NEW YORK (CBSNewYork) — Imagine not showing up to work for six months, even a year, and still having a job to go back to.

As CBS 2’s Maurice DuBois reported Friday, more and more businesses are allowing their employees to take weeks, months, even an entire year off from work while still keeping their jobs.

The new work trend is called “the sabbatical,” which allows employees a break from emails, phone calls and business meetings – all with the blessing of their boss, DuBois reported.

“You come back as a changed person,” said Brian David Johnson, who took a sabbatical from work.

“The sabbatical is a very innovative way for companies to hang on and keep some of the really prized individuals,” explained Dan Ryan, of the Society for Human Resources Management.

The sabbatical is traditionally reserved for college professors who take paid time off every seventh year for study or travel.

Now, parts of corporate America are beginning to embrace the idea, allowing employees to take time to travel, volunteer, or whatever else they want to do, DuBois reported.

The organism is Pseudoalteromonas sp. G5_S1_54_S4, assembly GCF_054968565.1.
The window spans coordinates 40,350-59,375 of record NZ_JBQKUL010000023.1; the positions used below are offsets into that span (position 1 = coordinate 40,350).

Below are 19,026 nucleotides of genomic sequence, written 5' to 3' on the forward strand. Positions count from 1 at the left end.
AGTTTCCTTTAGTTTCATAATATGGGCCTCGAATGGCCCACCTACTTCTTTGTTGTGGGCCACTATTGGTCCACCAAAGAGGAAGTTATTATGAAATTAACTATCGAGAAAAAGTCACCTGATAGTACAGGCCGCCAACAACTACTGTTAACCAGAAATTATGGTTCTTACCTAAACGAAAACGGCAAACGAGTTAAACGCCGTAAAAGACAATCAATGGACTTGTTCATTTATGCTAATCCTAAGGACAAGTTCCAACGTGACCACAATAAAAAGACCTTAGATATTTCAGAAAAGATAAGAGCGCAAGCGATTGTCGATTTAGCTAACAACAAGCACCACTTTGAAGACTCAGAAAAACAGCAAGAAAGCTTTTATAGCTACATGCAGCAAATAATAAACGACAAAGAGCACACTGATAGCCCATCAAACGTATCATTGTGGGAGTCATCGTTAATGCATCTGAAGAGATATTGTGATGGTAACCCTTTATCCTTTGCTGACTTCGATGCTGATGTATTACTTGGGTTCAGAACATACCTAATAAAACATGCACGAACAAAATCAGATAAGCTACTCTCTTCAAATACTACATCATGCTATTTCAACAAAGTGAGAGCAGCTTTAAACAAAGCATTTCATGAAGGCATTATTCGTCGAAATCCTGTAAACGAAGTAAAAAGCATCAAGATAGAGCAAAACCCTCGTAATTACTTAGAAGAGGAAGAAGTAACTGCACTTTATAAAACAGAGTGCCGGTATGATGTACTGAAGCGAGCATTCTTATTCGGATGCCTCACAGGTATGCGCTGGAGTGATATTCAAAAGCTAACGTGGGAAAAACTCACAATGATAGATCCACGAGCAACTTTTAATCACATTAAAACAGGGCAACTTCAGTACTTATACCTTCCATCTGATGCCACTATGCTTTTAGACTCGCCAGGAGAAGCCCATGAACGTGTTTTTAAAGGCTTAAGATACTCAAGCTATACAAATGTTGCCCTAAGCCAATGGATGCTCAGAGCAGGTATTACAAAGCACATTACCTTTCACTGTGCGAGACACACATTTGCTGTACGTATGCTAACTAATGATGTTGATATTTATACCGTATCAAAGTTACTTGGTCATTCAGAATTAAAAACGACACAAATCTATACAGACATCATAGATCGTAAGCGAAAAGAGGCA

Brian David Johnson recently took a year off from his job at Intel. “It allowed me to sort of get out of the mindset of corporate America and actually delve into more creative projects.”

“If you look at our current reality, we’ve got longer work days, people are drowning in data overloads. Sabbaticals offer those people an opportunity to refuel and recharge,” said Elizabeth Pagano McGuire, of

A recent survey found 16 percent of companies now allow unpaid sabbatical leave, some even offer paid leave.

“Other companies will say you can keep your benefits but we’re only going to pay half your salary. And there are even circumstances where other people will take a sabbatical that will be unpaid but they will have a job when they actually come back,” Ryan said.

Workers who take this extended leave typically need to meet certain requirements to be considered for sabbatical, such as being employed for a set number of years or doing something specific like volunteering.

Check Out These Other Stories From

Watch & Listen LIVE